Can you detail a little more how much time you spent on each activity you set on the other post? If you didn’t followed the set amount, when did you decide to change them?

About the study/​reading sessions, how much efficiency do you estimate you could achieve? By efficiency I mean the time you were effectively doing that, not considering some breaks or internal struggles, compared with the allotted time .

• Thanks renato!

## Regarding your first set of questions:

Reading: originally 3 hr. This changed to 0-3 hours depending on when I woke up in the mornings, which meant going to bed around 9-10, which meant making a habit of trying to fall asleep when I get in bed. I did try to read in the evenings as well, but my eyes would glaze over after working for the day.

Tensor flow: originally 2 hr. I dropped this after the first week due to work taking up 2.2x as much time as I initially predicted. I also felt like I wasn’t actually learning anything while going through Google’s tutorials, and TurnTrout convinced me to just learn the pre-reqs and theory of ML first.

AI-Safety reading: originally 1 hr. This became 1-3 hours depending on how interested I was in. I dropped this though after I moved 40 days ago due to habit changes and then simply forgetting! I really enjoyed it and it was a low-spoons activity for me.

Meditate: originally 1 hr. This became 0-1 hours depending on the day. I experimented with doing it at different times, but during my lunch break is probably the best for me at the moment.

Weekends are a different animal. If I had a free one & wasn’t experiencing emotional problems, I would tear into a book, meditate a lot, read AI papers, and just get a lot of reading on LW and SlateStarCodex done which was great! I really wish I didn’t have to work so that could be every day.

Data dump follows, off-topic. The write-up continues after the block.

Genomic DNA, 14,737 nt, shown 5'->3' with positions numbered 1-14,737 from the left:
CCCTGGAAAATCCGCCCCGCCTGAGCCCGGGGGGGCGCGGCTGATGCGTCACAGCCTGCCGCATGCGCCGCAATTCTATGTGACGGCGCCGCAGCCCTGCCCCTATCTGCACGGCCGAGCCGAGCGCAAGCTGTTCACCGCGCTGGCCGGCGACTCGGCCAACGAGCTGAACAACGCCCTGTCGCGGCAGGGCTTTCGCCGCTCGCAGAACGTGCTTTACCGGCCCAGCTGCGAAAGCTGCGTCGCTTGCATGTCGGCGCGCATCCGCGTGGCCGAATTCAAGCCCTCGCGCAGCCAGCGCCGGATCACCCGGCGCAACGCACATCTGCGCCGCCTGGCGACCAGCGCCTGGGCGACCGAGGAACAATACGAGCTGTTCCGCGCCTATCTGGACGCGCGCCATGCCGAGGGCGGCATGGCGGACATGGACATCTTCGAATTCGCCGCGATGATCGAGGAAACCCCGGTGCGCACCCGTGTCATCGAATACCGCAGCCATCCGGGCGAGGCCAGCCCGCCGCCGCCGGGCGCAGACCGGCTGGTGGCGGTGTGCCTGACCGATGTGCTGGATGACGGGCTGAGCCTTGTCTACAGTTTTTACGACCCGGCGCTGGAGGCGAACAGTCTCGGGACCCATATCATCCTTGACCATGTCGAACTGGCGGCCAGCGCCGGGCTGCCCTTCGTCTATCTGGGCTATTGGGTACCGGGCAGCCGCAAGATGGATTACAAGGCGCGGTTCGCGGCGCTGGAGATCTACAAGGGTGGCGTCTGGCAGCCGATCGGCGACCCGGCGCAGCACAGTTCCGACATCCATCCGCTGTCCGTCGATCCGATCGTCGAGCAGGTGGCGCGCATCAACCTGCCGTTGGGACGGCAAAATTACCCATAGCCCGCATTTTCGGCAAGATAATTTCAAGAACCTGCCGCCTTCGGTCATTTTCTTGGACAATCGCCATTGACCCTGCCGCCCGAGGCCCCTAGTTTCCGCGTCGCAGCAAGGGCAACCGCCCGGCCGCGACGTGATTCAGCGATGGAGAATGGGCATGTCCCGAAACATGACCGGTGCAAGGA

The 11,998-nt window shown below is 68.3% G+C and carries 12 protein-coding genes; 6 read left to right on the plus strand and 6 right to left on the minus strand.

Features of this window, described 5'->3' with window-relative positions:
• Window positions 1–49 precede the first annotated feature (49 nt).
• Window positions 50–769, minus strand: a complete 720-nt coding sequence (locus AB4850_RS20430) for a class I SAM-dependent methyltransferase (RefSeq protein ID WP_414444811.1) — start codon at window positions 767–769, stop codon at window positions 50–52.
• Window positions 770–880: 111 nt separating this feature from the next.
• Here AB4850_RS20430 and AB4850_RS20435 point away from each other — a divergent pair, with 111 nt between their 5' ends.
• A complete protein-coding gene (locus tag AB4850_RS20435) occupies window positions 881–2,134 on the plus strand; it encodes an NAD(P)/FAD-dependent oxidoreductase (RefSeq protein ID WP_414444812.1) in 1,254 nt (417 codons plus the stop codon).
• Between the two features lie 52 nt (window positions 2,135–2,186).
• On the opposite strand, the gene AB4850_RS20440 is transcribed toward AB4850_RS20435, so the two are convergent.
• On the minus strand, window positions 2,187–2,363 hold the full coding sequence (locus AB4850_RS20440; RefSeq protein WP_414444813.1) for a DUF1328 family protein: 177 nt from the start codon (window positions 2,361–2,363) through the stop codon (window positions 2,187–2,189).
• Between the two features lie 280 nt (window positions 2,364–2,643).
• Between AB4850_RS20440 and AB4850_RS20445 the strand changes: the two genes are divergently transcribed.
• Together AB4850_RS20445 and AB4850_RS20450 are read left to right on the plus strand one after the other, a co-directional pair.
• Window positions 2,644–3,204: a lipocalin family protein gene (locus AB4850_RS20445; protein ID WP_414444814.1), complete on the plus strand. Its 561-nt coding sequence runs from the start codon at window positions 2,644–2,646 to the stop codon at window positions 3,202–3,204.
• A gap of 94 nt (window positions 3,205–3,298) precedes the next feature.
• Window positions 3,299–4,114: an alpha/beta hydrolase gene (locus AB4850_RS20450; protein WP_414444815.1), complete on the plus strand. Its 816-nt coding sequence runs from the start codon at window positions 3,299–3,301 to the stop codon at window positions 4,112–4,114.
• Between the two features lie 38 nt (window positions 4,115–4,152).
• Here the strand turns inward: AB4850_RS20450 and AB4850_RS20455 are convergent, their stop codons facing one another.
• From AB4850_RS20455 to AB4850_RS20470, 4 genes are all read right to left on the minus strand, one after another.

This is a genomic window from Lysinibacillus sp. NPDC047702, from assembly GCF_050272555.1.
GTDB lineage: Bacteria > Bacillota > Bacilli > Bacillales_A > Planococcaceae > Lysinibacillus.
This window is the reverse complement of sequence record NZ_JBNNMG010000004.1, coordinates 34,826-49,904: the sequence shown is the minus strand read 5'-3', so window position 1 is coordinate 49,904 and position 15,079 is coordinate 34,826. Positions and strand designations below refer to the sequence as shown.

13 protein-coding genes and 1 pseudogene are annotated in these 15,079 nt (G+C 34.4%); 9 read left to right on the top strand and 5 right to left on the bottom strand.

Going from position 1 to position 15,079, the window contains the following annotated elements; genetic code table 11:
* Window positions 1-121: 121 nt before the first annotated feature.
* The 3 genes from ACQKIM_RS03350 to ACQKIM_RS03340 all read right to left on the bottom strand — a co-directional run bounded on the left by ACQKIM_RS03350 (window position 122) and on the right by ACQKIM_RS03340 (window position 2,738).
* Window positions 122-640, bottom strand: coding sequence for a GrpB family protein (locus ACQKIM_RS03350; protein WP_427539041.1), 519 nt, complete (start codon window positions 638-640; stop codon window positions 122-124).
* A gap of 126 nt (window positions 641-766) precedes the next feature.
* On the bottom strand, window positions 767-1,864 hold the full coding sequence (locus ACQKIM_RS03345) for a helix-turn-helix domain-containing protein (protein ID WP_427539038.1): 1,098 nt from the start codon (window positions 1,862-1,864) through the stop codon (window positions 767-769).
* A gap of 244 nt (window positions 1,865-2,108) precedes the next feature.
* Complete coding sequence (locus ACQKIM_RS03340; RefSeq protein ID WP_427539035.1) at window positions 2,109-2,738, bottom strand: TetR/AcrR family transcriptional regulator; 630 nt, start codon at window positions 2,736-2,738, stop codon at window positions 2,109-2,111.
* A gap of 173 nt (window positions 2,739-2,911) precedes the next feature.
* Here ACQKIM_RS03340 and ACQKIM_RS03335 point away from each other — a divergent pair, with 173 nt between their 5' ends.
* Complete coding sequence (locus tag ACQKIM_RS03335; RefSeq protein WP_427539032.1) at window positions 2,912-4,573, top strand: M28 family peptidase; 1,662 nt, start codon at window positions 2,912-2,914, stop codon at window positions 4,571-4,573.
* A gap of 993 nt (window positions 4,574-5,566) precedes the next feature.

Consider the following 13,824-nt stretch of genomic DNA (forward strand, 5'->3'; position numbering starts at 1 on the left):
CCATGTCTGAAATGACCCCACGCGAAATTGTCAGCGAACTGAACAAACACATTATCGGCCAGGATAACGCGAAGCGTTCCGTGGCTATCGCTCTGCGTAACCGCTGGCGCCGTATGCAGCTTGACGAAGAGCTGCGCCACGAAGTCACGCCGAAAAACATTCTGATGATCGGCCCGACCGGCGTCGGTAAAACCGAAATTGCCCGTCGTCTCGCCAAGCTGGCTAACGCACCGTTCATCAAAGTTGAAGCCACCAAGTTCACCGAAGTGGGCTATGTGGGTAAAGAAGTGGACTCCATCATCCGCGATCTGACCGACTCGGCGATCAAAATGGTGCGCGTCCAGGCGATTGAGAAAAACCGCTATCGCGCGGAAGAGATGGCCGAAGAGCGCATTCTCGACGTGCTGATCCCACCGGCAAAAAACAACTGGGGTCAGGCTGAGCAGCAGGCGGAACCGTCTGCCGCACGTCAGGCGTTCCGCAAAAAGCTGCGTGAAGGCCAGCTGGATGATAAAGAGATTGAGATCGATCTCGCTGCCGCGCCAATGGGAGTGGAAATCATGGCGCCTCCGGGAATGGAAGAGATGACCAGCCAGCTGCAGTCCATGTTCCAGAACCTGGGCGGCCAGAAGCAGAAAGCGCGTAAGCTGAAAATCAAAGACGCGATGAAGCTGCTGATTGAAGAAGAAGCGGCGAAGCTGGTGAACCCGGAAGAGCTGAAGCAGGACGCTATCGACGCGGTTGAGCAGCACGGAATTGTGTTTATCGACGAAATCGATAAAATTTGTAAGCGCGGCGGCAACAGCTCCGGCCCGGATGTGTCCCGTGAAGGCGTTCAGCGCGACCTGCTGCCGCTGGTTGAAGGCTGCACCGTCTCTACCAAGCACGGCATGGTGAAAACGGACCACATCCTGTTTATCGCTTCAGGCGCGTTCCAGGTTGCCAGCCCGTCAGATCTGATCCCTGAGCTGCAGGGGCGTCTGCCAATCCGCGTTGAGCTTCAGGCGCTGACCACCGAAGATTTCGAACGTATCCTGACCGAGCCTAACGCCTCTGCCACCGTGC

So to answer your question, I changed what I was doing after giving it a solid try and adjusting from there if I needed to. After doing that for a couple of months, I have a much better idea of how to do these types of things now.

## Regarding “How much efficiency during reading sessions?”

I interpret that to mean “how many pages per day”/​”How many chapters per week”/​”How many books per month”. If that’s correct, then I would say I could (right now) learn a subject/​book a month. Like I could read Linear Algebra Done Right in less than a month and Tao’s Analysis I & II in less than two months, while doing all of the exercises.

If I didn’t have to work, I would predict that I could half that time and finish one in less than 2 weeks.

• I interpret that to mean “how many pages per day”/​”How many chapters per week”/​”How many books per month”. If that’s correct, then I would say I could (right now) learn a subject/​book a month. Like I could read Linear Algebra Done Right in less than a month and Tao’s Analysis I & II in less than two months, while doing all of the exercises.

It wasn’t exactly that, but it still a very good information.

I will try to describe it with my own experience.

When I read Nate’s post, he said that he studied 5~7 hours per day. At that time, I was logging exactly how long I was studying each day to measure how much time it took me to do some tasks related to studying to estimate how long the whole process it would take. In my case, I started the clock, and started reading. If I took a break, the clock was stopped.

However, the most productive days I had, when I was in my best humor and everything worked perfectly, I could reach around 6~7 hours. This left me wondering if he was really human to keep such high number for a long period.

When I checked somewhere else (probably some comments) he said that his study efficiency was around 30 % (not sure about the number, but something like that). The rest of the time he spent convincing himself to do it, to continue, or trying to process what he had read.

Because of that, it was an extraordinary amount, but it was not an order of magnitude higher than my effort.

I tried to do some more relaxed measure to compare with his number, but I usually took some long breaks to do something else, and I could not consider that into a study time.

When I read your post, it made me curious to know if those 3 hours would be combined into 3*30 -> 90 hours to read a book and learn a subject, or 3*eff*30 -> ~30 hours ?

edit: I mistake the numbers, the second one should also have been 30.

• Thanks for the clarification!

I understand your first equation 3*30= 90 hr (3 hrs/​day* 30 days = 90 hrs to complete a book). The second one is a bit confusing. 3*eff*90 = ~30 hours. (3 hrs/​day * 19 efficiency * 90 ? = ~30 hours) Was the second 90 supposed to be 30 to make efficiency 30%?